The core network is the primary site where application servers are located. Most organizations now have a combination of dedicated application servers alongside servers configured for hosting virtual servers, usually running VMware ESXi. The older servers tend to have multiple Gigabit Ethernet connections, so the core network switches are similar to the Cisco 6500 or a stack of Cisco 3750 Gigabit switches, with 50-300 Gigabit Ethernet ports total.

New servers are shipping with 10 Gb Ethernet on the motherboard, and the price for 10 Gb Ethernet cards has dropped so much that 1 Gb for servers is becoming difficult to cost justify. Especially since 10 Gb connections in the datacenter can be made with copper twinax cabling, it is difficult to make the decision to purchase anything else.

The core network upgrade can all be done independently of the access layer upgrade. If an organization has a large layer 3 switch like the Cisco 6500 or a stack of Cisco 3750's at the core of their current network, the Nexus 5000 can be connected in with multiple 10 Gb Ethernet connections, providing the lowest cost upgrade while still retaining the core network upgrade performance benefits. For larger core networks, the Cisco Nexus 7000 can be used to provide a larger quantity of 10 Gb links to multiple Nexus 5000 switches.

The access layer switches are used for workstation connectivity and are also used to power 802.11N wireless access points, 1 Gb IP phones, and Ethernet powered thin clients. In addition to high speed wireless, the access layer has to accommodate Voice, Video, and Virtual Desktop Infrastructure. For all these requirements, the access layer switches have to have more than just raw bandwidth. They also need to be:

Secure - with voice, video, and desktop sessions on the LAN, the switches must have security features that can prevent them from getting attacked with MAC address floods, rogue DHCP servers, gratuitous ARP's changing the default gateway, and other attacks that can be launched by malware. This security must be implemented at the switch level.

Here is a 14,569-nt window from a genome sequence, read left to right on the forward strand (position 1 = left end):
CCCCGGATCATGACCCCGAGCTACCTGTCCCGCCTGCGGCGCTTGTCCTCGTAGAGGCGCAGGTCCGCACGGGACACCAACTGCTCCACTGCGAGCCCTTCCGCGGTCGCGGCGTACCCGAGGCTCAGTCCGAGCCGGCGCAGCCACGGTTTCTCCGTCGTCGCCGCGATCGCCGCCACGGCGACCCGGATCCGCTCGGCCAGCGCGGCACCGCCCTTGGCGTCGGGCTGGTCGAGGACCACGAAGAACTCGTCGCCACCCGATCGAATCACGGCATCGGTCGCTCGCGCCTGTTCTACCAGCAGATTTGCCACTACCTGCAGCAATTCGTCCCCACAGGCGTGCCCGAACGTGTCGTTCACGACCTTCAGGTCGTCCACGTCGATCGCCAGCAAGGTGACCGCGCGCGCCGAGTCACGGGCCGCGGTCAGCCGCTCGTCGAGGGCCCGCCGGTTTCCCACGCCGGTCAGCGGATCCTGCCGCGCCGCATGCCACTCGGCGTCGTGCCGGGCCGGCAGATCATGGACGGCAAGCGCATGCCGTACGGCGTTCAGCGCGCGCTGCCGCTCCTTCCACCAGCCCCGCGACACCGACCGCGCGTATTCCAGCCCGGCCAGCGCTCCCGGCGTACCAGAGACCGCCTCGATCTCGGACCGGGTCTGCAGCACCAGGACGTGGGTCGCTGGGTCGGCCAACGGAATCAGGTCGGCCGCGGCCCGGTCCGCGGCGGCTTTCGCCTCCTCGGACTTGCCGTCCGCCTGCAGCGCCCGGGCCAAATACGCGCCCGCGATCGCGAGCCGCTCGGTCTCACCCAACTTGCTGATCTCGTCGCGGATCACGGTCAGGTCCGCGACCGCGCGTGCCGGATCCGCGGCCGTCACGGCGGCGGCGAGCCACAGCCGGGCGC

Reliable - Long Mean Time Between Failure, well tested code to limit bugs, good support from the manufacturer in case there is a software or hardware issue.

Power Density- Switches have to be able to support the power density of the planned devices. Most switches can not power all ports at the highest levels, so it is important to calculate the expected power load of the switches and specify the correct ones.

The distribution layer is where all the access layer uplinks come together. Most of the organizations tend to have a large main campus with an extensive LAN. Many of them have a LAN that is set up in a fashion similar to the Cisco High Availability LAN designs of a few years back. This is 100 Mb Ethernet at the access layer and multiple1Gb fiber uplinks to the core/distribution switches. The larger networks have multiple distribution switches and separate core switches , but most mid-size organizations have the collapsed core/distribution model.

The Nexus 7000 enters the discussion when an organization considers upgrading the fiber uplinks on the access layer switches from 1 Gb to 10Gb Ethernet. As soon as an organization internalizes the need for 1Gb access layer switches and 10Gb uplinks, the place where these uplinks all come together has to be upgraded as well.